Britney One - Pop Princess people pleasing Britney. This Britney lived up to the image that was set up for her, she was clean, wholesome, ... gasp, A VIRGIN. This Britney displays the image of what young girls "should" aspire too. (I use the term should loosely). She was clean cut while still being sexy in that whole Lolita kind of way, which is an image that teen/pre teen girls often aspire too. I personally feel that young girls (Im talking like 16 and under here) should not emulate this phase of Britney's life, regardless of her wholesome appeal. She still dressed like a woman twice her age and was openly and blatantly sexual. But hey, at least she wasn't showing her cha-cha to everyone.

Britney Two - Paris Loving Party Britney. This Britney partied, drank, shopped, carried her kid into Trashy Lingerie and exemplified that "raunch culture" image of what it means to be a woman that we discussed in class. This Britney however, is clearly a reaction to Britney one. At least she is trying to form some image of herself that isn't prefabricated. This image of Britney as a woman is a classic example of the "celebutante" phenomenon that so many young girls are trying to emulate.

Britney Three - Bald head Britney This Britney is a direct reaction to the previous Britneys. This Britney is sick of having an image to live up to, this Britney is a cautionary tale for other women who try to be something that they are not. I think this Britney shows the danger that lies in giving women "norms", "personas", and "typical behaviors"to live up to.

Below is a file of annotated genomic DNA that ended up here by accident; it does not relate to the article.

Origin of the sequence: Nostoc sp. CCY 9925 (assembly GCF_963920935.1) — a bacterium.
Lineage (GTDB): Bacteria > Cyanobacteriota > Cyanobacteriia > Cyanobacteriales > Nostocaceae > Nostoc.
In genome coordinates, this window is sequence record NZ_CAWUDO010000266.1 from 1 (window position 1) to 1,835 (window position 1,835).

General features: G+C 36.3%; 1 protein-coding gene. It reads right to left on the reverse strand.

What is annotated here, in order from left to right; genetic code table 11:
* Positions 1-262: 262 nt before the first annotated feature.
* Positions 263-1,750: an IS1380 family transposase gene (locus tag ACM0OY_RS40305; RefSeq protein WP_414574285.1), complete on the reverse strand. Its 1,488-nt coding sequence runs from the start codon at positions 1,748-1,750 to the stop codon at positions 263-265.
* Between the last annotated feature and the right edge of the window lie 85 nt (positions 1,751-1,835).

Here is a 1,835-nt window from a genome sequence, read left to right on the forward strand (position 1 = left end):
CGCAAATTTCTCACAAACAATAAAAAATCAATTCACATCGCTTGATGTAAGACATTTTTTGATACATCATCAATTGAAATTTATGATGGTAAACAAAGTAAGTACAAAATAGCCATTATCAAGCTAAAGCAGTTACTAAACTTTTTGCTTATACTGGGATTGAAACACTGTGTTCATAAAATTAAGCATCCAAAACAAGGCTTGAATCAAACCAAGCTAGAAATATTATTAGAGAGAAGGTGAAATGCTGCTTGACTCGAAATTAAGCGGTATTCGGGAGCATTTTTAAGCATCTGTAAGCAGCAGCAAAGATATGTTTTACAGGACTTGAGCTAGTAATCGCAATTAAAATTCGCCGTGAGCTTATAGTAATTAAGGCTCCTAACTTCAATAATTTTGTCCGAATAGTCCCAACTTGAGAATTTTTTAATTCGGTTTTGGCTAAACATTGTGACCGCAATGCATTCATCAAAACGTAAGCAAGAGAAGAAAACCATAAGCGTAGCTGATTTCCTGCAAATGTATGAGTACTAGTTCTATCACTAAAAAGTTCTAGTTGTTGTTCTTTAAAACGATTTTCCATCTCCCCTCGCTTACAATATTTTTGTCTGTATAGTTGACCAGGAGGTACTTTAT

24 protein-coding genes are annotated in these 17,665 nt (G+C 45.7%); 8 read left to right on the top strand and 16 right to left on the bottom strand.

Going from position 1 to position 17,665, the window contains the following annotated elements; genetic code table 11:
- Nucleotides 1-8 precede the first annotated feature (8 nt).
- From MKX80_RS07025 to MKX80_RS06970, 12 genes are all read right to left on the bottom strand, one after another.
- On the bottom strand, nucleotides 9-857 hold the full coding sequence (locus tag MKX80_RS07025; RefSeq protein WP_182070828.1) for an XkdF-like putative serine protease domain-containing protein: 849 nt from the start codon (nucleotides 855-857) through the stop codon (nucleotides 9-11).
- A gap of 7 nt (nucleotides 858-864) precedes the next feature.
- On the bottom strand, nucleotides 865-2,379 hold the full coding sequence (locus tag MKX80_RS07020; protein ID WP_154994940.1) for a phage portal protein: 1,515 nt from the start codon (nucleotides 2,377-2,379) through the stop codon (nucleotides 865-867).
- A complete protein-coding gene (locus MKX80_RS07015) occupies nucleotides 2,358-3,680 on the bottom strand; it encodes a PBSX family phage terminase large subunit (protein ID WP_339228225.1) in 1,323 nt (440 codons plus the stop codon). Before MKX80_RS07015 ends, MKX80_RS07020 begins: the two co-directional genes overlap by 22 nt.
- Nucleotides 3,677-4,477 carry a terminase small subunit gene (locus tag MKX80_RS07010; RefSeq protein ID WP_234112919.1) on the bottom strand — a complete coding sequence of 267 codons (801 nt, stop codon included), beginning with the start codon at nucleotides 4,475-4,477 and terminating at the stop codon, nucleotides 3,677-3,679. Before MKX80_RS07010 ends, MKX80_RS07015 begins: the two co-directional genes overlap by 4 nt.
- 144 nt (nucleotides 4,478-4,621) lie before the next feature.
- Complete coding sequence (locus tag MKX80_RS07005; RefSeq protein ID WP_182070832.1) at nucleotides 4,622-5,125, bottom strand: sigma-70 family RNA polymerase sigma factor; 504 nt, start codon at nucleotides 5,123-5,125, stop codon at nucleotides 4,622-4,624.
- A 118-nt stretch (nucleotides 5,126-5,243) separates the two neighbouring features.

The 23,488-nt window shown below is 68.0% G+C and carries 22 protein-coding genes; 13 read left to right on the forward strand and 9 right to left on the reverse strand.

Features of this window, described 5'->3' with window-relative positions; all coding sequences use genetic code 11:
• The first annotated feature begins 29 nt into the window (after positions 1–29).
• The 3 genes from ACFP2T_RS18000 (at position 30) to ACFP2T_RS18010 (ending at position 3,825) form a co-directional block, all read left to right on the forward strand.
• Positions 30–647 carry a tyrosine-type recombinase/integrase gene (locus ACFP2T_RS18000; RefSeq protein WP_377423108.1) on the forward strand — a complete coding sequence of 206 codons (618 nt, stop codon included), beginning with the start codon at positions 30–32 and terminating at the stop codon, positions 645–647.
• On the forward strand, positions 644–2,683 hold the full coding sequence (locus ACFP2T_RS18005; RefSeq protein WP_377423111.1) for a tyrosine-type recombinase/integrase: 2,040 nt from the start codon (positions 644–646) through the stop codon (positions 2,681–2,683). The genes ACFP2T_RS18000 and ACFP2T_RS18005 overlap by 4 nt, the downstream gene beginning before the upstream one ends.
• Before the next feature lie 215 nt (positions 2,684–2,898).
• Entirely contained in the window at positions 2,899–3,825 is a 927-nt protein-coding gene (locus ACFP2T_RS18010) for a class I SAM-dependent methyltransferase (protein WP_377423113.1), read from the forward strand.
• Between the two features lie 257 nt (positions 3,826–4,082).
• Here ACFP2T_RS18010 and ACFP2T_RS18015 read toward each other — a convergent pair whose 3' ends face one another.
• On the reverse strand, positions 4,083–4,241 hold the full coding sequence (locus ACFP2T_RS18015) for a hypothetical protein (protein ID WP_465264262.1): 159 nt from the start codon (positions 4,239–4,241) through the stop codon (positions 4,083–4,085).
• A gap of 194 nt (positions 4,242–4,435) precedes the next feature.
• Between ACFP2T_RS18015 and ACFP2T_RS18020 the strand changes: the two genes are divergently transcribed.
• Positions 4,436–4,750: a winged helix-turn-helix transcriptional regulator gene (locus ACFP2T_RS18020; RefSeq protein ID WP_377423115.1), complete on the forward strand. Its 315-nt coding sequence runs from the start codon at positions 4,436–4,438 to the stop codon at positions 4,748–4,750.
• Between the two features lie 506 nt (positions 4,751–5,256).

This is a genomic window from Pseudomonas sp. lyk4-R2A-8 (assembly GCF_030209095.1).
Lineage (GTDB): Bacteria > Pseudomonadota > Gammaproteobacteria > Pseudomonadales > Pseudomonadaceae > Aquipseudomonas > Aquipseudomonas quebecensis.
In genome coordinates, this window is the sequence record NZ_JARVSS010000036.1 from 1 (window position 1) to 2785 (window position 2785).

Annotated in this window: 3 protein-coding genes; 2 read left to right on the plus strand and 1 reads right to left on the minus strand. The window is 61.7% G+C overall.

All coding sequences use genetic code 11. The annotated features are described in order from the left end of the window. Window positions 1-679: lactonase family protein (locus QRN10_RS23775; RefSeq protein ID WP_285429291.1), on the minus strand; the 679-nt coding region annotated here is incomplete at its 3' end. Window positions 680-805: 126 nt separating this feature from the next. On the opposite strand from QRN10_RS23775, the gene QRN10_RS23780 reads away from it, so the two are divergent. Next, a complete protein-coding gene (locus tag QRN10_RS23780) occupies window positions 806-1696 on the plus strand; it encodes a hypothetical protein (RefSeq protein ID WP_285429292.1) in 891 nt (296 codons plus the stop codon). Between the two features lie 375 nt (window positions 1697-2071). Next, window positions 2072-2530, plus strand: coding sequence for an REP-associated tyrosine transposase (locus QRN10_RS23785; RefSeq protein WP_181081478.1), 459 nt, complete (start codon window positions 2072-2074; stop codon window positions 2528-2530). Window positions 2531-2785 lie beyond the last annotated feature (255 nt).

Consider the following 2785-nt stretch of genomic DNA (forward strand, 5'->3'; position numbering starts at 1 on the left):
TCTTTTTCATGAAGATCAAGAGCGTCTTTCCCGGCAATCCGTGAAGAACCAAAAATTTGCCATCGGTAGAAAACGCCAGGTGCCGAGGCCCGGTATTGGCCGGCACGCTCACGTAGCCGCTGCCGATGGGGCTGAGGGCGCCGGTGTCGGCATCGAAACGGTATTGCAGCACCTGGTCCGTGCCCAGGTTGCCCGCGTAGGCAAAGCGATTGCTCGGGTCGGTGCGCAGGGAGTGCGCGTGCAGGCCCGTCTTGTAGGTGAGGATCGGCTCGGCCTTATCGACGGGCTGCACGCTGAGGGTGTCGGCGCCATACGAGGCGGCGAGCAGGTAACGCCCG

I have never been a huge fan of Britney, but after seeing her like this I really felt sorry for her. She spent her whole life trying to be the "right" kind of famous girl/woman and be what everyone wanted her to be, and look where it got her.

Discreet Power of Imagery

I'm afraid I'm not too savvy when it comes to posting images, but if you will copy and paste that link, you will see the image which I will discuss.

This is not a positive image. I found this image accompanying an article (Reuters, UK, as is evident from the link) about obesity and various ways to combat your body without starving yourself (totally). Now, while I do recognize real medical issues that go along with types obesity in some people at some periods in life, I'm desperately curious as to what this picture was to illustrate in this general advice column.

This picture is a beach setting, but as you can see, both people in the picture are women. Hmm, because only women care about 'health', right? And of course, the stark contrast between bodies, not faces or people, but bodies is evident through tanned/white skin, glistening/matte bodies, and size/weight. The thing is, neither woman IS is quite slender and athletic, while the other might -- MIGHT -- be a bit overweight. Yes, it is the compare/contrast incentive this image is supposed to offer to the Obesity Concerned Audience which is disturbing, but the most unsettling aspect are the women's gazes. True, the gaze is implied, for we cannot see either women's face, but the larger woman's face is turned towards the thinner, tanner, shinier woman in the water. As though this woman is observing what she, in her "obese" state, could attain (and in a swimsuit!) by following the advice in this column. And the slim woman with the strange bikini bottom is looking out into the ocean, the endless world of challege which she, as an embodiment of popular culture's standards of women's bodies' beauty, can face in a non-slimming two-piece.